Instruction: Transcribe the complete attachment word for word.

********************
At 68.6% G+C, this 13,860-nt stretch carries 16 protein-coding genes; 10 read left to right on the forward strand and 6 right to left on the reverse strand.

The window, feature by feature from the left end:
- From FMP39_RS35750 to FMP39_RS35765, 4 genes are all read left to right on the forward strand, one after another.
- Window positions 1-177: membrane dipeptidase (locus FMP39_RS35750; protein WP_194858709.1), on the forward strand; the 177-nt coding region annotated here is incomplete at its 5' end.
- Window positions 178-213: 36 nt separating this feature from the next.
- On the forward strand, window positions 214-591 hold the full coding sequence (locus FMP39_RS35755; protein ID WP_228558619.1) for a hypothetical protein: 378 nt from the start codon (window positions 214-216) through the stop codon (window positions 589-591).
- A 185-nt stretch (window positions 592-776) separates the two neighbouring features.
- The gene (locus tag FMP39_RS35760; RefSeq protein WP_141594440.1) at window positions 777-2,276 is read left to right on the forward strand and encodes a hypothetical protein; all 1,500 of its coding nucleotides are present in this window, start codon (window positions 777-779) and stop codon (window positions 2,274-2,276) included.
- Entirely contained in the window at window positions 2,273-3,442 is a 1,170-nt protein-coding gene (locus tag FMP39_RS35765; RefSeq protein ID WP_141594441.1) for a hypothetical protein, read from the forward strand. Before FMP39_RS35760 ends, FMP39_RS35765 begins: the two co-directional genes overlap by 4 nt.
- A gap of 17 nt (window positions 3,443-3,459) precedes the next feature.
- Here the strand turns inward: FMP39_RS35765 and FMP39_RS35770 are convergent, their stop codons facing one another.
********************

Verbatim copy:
At 68.6% G+C, this 13,860-nt stretch carries 16 protein-coding genes; 10 read left to right on the forward strand and 6 right to left on the reverse strand.

The window, feature by feature from the left end:
- From FMP39_RS35750 to FMP39_RS35765, 4 genes are all read left to right on the forward strand, one after another.
- Window positions 1-177: membrane dipeptidase (locus FMP39_RS35750; protein WP_194858709.1), on the forward strand; the 177-nt coding region annotated here is incomplete at its 5' end.
- Window positions 178-213: 36 nt separating this feature from the next.
- On the forward strand, window positions 214-591 hold the full coding sequence (locus FMP39_RS35755; protein ID WP_228558619.1) for a hypothetical protein: 378 nt from the start codon (window positions 214-216) through the stop codon (window positions 589-591).
- A 185-nt stretch (window positions 592-776) separates the two neighbouring features.
- The gene (locus tag FMP39_RS35760; RefSeq protein WP_141594440.1) at window positions 777-2,276 is read left to right on the forward strand and encodes a hypothetical protein; all 1,500 of its coding nucleotides are present in this window, start codon (window positions 777-779) and stop codon (window positions 2,274-2,276) included.
- Entirely contained in the window at window positions 2,273-3,442 is a 1,170-nt protein-coding gene (locus tag FMP39_RS35765; RefSeq protein ID WP_141594441.1) for a hypothetical protein, read from the forward strand. Before FMP39_RS35760 ends, FMP39_RS35765 begins: the two co-directional genes overlap by 4 nt.
- A gap of 17 nt (window positions 3,443-3,459) precedes the next feature.
- Here the strand turns inward: FMP39_RS35765 and FMP39_RS35770 are convergent, their stop codons facing one another.